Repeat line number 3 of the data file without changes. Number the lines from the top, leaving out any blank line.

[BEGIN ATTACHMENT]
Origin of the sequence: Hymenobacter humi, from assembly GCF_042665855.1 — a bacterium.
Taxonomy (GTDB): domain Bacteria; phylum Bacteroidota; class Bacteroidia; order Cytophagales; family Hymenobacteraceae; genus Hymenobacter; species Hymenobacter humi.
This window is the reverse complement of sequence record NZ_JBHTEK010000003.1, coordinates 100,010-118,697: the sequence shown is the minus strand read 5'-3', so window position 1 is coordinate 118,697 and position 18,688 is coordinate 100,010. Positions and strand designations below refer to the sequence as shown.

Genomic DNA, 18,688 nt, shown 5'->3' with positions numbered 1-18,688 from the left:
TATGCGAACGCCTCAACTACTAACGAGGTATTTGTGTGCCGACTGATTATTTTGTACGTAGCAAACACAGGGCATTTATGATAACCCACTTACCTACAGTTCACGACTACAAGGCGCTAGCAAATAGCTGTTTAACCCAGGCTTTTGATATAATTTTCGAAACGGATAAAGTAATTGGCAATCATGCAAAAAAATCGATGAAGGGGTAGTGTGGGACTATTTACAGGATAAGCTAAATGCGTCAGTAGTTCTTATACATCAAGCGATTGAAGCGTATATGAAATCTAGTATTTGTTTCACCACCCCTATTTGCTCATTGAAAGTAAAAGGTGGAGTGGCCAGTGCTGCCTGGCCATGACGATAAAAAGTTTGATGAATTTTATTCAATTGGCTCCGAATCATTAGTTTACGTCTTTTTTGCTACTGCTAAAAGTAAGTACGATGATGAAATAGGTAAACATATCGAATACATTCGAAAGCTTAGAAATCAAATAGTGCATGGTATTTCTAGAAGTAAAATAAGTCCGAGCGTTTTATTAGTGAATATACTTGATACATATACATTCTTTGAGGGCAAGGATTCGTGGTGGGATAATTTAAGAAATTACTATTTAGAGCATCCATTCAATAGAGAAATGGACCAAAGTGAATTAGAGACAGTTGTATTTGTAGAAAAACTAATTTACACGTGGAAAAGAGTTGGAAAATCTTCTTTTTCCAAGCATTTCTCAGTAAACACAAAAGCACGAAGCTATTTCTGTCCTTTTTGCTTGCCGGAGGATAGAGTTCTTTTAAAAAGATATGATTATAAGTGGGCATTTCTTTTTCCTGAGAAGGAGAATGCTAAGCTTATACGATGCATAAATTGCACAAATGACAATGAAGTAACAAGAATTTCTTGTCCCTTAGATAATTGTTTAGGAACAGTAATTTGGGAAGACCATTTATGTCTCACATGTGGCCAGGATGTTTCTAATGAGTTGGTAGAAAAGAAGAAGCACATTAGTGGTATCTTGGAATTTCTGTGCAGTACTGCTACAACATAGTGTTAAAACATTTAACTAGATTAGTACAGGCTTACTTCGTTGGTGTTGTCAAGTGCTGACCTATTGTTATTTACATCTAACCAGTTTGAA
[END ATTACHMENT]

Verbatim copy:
This window is the reverse complement of sequence record NZ_JBHTEK010000003.1, coordinates 100,010-118,697: the sequence shown is the minus strand read 5'-3', so window position 1 is coordinate 118,697 and position 18,688 is coordinate 100,010. Positions and strand designations below refer to the sequence as shown.